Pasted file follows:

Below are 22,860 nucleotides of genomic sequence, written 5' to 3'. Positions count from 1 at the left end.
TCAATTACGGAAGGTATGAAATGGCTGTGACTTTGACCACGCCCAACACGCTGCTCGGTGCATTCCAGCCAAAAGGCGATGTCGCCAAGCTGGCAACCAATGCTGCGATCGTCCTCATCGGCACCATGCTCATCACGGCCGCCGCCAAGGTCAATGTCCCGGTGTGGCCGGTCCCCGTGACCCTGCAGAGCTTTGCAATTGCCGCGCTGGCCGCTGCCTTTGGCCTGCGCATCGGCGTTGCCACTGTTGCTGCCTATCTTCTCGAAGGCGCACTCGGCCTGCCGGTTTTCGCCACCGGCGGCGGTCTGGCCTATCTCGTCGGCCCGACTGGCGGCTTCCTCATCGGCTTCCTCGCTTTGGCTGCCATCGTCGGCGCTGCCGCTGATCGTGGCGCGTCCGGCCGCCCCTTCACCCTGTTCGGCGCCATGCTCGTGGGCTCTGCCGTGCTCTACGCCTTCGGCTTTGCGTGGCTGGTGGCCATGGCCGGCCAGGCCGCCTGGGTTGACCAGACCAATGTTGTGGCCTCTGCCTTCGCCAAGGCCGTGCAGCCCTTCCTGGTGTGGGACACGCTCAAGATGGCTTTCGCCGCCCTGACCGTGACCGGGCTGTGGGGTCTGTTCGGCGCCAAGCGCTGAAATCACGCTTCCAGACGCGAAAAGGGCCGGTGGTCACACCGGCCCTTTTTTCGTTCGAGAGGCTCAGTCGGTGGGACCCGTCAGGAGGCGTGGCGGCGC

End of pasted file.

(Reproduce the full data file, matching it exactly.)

Below are 22,860 nucleotides of genomic sequence, written 5' to 3'. Positions count from 1 at the left end.
TCAATTACGGAAGGTATGAAATGGCTGTGACTTTGACCACGCCCAACACGCTGCTCGGTGCATTCCAGCCAAAAGGCGATGTCGCCAAGCTGGCAACCAATGCTGCGATCGTCCTCATCGGCACCATGCTCATCACGGCCGCCGCCAAGGTCAATGTCCCGGTGTGGCCGGTCCCCGTGACCCTGCAGAGCTTTGCAATTGCCGCGCTGGCCGCTGCCTTTGGCCTGCGCATCGGCGTTGCCACTGTTGCTGCCTATCTTCTCGAAGGCGCACTCGGCCTGCCGGTTTTCGCCACCGGCGGCGGTCTGGCCTATCTCGTCGGCCCGACTGGCGGCTTCCTCATCGGCTTCCTCGCTTTGGCTGCCATCGTCGGCGCTGCCGCTGATCGTGGCGCGTCCGGCCGCCCCTTCACCCTGTTCGGCGCCATGCTCGTGGGCTCTGCCGTGCTCTACGCCTTCGGCTTTGCGTGGCTGGTGGCCATGGCCGGCCAGGCCGCCTGGGTTGACCAGACCAATGTTGTGGCCTCTGCCTTCGCCAAGGCCGTGCAGCCCTTCCTGGTGTGGGACACGCTCAAGATGGCTTTCGCCGCCCTGACCGTGACCGGGCTGTGGGGTCTGTTCGGCGCCAAGCGCTGAAATCACGCTTCCAGACGCGAAAAGGGCCGGTGGTCACACCGGCCCTTTTTTCGTTCGAGAGGCTCAGTCGGTGGGACCCGTCAGGAGGCGTGGCGGCGC